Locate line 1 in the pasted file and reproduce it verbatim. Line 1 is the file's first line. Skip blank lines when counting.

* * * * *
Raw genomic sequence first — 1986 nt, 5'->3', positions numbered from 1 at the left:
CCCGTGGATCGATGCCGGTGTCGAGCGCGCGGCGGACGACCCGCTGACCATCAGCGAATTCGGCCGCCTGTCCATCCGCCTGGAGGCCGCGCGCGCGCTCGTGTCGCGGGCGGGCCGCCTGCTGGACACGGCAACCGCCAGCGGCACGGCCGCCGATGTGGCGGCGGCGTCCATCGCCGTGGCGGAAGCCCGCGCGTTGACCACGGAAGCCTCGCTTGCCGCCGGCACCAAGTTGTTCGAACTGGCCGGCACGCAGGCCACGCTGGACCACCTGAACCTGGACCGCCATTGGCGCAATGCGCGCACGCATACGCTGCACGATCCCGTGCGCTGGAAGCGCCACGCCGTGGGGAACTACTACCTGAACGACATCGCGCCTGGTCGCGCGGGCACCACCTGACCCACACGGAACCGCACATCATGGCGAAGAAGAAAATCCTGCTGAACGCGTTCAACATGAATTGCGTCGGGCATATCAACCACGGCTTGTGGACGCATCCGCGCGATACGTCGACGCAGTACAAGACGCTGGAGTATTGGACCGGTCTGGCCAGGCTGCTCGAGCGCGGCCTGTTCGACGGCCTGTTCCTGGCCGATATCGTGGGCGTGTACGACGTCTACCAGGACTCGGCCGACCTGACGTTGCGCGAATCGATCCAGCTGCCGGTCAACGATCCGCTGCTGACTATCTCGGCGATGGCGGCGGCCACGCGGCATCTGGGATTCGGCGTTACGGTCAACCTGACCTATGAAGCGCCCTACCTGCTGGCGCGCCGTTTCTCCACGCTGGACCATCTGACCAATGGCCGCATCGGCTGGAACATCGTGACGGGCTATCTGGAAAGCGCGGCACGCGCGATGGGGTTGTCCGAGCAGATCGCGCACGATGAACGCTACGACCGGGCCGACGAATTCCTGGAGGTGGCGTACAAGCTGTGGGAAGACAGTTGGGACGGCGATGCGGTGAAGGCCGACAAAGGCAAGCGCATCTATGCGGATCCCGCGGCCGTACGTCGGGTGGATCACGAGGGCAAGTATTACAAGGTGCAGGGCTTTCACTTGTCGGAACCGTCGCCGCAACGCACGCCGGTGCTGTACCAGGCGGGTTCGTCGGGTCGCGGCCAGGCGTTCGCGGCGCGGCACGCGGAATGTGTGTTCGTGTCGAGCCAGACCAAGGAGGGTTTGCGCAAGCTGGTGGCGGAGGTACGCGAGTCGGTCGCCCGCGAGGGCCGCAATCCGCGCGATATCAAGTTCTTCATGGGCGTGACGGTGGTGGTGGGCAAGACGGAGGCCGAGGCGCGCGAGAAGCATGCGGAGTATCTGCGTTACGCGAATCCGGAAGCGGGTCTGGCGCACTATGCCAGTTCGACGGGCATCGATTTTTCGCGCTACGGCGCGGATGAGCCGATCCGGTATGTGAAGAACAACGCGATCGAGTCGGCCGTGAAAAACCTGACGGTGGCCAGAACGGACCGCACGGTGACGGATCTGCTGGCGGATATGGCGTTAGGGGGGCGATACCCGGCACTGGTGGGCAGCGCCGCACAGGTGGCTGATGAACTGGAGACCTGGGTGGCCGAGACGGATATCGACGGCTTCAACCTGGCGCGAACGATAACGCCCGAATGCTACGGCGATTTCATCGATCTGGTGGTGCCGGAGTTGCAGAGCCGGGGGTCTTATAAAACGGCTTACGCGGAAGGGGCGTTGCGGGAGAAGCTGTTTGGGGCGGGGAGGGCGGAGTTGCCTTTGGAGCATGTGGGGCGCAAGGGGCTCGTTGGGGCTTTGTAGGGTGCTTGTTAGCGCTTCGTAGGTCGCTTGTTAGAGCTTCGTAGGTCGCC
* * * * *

Raw genomic sequence first — 1986 nt, 5'->3', positions numbered from 1 at the left: